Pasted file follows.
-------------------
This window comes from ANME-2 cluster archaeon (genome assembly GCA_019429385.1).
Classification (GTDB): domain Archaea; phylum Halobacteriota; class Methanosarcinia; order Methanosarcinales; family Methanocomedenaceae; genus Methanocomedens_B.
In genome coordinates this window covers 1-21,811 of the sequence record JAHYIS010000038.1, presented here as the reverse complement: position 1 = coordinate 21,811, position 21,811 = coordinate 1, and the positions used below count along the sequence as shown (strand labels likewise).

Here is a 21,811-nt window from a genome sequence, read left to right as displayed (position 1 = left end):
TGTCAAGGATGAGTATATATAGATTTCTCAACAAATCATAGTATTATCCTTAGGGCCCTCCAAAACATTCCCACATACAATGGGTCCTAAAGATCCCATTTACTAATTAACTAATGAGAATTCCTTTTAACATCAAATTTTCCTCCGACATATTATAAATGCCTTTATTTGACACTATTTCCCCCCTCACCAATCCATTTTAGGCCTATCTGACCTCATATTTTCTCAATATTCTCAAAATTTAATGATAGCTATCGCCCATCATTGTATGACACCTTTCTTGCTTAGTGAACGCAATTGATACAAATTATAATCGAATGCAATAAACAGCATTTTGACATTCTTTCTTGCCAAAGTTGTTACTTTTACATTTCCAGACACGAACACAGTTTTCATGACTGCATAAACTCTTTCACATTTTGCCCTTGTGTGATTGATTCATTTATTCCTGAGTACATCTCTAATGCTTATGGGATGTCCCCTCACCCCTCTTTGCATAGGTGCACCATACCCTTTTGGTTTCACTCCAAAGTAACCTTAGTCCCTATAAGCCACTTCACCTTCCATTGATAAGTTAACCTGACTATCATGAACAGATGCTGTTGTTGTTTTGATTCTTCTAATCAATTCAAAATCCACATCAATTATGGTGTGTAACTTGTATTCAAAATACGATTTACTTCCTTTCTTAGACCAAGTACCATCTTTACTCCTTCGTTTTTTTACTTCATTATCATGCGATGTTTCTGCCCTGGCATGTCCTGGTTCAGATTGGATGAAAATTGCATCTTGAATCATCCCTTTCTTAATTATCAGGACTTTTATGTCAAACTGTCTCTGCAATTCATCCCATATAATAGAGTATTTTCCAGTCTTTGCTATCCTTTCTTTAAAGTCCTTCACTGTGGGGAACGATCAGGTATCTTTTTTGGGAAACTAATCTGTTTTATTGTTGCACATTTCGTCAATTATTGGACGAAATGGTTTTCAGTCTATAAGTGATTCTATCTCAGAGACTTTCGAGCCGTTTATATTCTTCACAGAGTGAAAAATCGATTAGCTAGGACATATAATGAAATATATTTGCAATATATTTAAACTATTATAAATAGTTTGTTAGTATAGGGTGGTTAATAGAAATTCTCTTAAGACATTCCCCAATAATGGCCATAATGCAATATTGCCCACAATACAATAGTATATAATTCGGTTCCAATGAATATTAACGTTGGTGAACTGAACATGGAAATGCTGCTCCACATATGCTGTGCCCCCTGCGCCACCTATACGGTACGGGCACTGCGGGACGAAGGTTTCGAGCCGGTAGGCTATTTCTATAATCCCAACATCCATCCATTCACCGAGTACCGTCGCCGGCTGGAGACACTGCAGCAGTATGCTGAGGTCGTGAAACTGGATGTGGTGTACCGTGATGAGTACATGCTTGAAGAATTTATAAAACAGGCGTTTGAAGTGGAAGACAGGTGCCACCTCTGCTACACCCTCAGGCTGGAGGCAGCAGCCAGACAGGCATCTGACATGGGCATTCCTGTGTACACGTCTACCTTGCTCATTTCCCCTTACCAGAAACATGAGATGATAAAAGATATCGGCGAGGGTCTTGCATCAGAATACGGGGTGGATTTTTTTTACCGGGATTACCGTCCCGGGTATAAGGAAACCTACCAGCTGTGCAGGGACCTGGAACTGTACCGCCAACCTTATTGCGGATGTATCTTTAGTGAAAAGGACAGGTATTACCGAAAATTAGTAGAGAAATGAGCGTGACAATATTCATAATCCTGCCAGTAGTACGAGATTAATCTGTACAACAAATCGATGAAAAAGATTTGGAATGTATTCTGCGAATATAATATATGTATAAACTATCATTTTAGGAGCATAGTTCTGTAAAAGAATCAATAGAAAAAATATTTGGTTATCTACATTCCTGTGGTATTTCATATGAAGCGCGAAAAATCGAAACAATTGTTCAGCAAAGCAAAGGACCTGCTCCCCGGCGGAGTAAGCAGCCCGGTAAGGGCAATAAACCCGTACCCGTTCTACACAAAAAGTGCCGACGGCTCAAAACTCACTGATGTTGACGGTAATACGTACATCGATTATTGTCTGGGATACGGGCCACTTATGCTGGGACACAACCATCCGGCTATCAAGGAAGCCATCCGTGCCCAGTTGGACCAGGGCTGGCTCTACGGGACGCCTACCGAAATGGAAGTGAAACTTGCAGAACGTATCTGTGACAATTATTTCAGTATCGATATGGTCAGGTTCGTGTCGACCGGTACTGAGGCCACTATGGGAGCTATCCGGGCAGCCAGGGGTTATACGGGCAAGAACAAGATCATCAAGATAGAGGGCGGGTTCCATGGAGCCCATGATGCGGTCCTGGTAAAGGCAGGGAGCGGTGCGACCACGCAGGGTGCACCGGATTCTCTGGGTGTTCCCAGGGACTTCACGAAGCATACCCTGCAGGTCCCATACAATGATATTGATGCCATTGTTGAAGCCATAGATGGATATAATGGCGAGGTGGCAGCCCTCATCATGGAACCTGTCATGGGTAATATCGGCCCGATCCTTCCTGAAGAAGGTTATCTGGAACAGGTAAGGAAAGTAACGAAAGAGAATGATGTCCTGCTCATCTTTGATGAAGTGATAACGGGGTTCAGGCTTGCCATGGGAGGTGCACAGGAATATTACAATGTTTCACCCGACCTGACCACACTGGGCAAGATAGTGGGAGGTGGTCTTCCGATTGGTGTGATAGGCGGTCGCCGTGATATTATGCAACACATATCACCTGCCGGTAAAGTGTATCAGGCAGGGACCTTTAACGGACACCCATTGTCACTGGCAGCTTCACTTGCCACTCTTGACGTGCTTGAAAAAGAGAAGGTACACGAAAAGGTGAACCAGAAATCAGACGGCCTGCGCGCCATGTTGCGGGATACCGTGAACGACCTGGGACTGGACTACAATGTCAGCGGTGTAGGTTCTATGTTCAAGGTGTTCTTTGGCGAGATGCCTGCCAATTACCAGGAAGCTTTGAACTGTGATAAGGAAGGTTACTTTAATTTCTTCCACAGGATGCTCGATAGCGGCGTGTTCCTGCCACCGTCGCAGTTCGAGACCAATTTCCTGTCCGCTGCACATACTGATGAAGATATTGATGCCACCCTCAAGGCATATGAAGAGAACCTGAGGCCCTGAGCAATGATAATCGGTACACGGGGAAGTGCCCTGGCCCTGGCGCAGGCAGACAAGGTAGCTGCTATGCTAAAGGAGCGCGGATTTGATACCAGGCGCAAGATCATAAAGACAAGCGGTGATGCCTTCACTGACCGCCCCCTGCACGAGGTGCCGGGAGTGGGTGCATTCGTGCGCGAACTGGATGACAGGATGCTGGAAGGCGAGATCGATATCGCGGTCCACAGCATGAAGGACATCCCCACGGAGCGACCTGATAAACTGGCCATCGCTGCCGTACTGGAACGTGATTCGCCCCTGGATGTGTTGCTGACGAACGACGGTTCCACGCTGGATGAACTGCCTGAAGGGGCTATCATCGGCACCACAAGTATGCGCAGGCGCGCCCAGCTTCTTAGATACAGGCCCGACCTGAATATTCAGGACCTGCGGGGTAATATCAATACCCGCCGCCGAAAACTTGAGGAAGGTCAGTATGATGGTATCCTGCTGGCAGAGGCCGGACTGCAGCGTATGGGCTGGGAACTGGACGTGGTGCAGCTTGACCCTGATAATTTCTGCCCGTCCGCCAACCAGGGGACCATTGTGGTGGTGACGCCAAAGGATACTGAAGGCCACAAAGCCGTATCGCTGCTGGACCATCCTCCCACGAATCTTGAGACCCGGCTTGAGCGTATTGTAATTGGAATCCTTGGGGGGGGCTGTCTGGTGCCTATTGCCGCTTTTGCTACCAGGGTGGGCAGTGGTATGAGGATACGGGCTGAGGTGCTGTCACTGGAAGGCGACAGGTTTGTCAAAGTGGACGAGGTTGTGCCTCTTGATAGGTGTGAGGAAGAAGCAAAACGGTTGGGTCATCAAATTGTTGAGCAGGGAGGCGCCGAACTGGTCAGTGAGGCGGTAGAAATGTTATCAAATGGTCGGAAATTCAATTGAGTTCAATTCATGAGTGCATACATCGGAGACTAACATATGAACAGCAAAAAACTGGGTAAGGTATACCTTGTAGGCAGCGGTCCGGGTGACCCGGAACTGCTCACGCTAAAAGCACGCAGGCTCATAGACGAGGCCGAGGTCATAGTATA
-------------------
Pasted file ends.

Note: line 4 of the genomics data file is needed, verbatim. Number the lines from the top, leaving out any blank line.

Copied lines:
Here is a 21,811-nt window from a genome sequence, read left to right as displayed (position 1 = left end):